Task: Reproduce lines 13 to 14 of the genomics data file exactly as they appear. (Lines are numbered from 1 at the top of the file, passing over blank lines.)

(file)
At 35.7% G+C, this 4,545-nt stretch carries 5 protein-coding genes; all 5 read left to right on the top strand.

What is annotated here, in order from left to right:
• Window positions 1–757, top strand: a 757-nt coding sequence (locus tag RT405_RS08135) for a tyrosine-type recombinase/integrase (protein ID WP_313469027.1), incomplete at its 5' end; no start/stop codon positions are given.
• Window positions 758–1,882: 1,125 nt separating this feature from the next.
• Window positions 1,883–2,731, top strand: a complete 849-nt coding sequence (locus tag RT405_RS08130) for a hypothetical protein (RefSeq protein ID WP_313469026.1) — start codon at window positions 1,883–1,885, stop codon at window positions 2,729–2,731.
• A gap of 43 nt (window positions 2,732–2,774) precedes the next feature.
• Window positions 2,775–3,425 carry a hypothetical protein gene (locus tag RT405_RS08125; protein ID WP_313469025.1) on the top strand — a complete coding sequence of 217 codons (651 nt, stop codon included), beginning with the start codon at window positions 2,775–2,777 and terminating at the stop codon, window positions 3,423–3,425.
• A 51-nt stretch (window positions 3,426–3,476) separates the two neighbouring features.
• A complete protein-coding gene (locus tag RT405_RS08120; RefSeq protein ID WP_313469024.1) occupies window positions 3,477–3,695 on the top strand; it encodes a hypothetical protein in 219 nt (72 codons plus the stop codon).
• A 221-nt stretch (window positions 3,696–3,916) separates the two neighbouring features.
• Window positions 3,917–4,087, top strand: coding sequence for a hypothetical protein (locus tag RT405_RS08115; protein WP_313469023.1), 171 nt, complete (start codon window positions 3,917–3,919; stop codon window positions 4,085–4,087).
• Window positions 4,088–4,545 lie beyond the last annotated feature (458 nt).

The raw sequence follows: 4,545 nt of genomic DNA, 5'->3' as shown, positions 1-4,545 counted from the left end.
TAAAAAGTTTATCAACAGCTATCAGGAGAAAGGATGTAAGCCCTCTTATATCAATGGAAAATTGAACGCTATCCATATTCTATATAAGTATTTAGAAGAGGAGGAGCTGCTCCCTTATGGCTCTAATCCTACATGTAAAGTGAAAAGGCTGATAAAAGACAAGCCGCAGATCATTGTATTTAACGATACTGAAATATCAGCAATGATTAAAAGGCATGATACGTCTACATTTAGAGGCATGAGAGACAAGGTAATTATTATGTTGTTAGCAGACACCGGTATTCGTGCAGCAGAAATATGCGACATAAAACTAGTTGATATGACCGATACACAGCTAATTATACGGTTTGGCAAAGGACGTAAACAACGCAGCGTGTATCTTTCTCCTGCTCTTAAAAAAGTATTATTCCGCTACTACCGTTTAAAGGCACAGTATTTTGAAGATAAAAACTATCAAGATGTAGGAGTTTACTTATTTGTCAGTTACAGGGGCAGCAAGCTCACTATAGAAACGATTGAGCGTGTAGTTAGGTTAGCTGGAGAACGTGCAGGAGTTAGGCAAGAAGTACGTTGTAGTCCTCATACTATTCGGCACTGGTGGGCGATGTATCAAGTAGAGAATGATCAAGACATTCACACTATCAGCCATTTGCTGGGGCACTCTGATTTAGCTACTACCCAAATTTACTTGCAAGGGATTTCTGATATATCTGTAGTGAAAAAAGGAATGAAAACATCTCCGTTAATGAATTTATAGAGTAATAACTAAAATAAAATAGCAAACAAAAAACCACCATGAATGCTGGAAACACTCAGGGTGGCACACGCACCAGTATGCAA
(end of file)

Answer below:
The raw sequence follows: 4,545 nt of genomic DNA, 5'->3' as shown, positions 1-4,545 counted from the left end.
TAAAAAGTTTATCAACAGCTATCAGGAGAAAGGATGTAAGCCCTCTTATATCAATGGAAAATTGAACGCTATCCATATTCTATATAAGTATTTAGAAGAGGAGGAGCTGCTCCCTTATGGCTCTAATCCTACATGTAAAGTGAAAAGGCTGATAAAAGACAAGCCGCAGATCATTGTATTTAACGATACTGAAATATCAGCAATGATTAAAAGGCATGATACGTCTACATTTAGAGGCATGAGAGACAAGGTAATTATTATGTTGTTAGCAGACACCGGTATTCGTGCAGCAGAAATATGCGACATAAAACTAGTTGATATGACCGATACACAGCTAATTATACGGTTTGGCAAAGGACGTAAACAACGCAGCGTGTATCTTTCTCCTGCTCTTAAAAAAGTATTATTCCGCTACTACCGTTTAAAGGCACAGTATTTTGAAGATAAAAACTATCAAGATGTAGGAGTTTACTTATTTGTCAGTTACAGGGGCAGCAAGCTCACTATAGAAACGATTGAGCGTGTAGTTAGGTTAGCTGGAGAACGTGCAGGAGTTAGGCAAGAAGTACGTTGTAGTCCTCATACTATTCGGCACTGGTGGGCGATGTATCAAGTAGAGAATGATCAAGACATTCACACTATCAGCCATTTGCTGGGGCACTCTGATTTAGCTACTACCCAAATTTACTTGCAAGGGATTTCTGATATATCTGTAGTGAAAAAAGGAATGAAAACATCTCCGTTAATGAATTTATAGAGTAATAACTAAAATAAAATAGCAAACAAAAAACCACCATGAATGCTGGAAACACTCAGGGTGGCACACGCACCAGTATGCAA